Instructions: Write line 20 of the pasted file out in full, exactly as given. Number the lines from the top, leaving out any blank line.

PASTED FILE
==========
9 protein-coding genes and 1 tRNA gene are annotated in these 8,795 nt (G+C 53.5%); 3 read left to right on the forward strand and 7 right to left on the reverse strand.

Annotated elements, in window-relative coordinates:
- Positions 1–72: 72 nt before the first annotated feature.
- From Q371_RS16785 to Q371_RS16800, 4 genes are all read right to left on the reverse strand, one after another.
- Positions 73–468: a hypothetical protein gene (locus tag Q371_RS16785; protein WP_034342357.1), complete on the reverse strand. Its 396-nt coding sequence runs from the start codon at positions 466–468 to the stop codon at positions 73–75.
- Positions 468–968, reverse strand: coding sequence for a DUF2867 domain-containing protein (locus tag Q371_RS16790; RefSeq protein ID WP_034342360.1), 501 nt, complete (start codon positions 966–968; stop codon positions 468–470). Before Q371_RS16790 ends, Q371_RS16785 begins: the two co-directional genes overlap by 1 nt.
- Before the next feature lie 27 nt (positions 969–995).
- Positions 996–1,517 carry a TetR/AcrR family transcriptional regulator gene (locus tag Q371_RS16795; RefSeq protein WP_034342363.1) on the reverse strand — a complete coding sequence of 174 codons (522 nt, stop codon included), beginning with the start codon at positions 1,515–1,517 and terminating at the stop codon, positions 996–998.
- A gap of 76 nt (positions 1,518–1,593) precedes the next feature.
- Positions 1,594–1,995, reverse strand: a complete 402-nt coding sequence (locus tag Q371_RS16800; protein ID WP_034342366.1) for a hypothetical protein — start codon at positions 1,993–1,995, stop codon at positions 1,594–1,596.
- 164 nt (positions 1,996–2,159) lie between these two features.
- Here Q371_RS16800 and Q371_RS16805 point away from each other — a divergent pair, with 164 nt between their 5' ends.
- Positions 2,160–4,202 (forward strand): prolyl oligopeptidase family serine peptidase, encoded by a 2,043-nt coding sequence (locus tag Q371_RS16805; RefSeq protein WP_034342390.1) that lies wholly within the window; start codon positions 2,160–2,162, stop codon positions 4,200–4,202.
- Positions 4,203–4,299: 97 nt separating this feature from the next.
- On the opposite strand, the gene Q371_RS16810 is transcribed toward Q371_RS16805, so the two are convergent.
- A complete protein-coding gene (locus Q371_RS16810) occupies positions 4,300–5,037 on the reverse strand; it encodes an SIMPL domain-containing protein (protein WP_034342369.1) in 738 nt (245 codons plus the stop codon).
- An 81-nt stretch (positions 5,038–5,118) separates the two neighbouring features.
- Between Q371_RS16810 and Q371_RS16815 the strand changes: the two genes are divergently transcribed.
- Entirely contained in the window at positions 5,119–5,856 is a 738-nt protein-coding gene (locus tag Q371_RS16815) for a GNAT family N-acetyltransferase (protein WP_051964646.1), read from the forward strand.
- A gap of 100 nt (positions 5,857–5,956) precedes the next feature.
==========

- A gap of 100 nt (positions 5,857–5,956) precedes the next feature.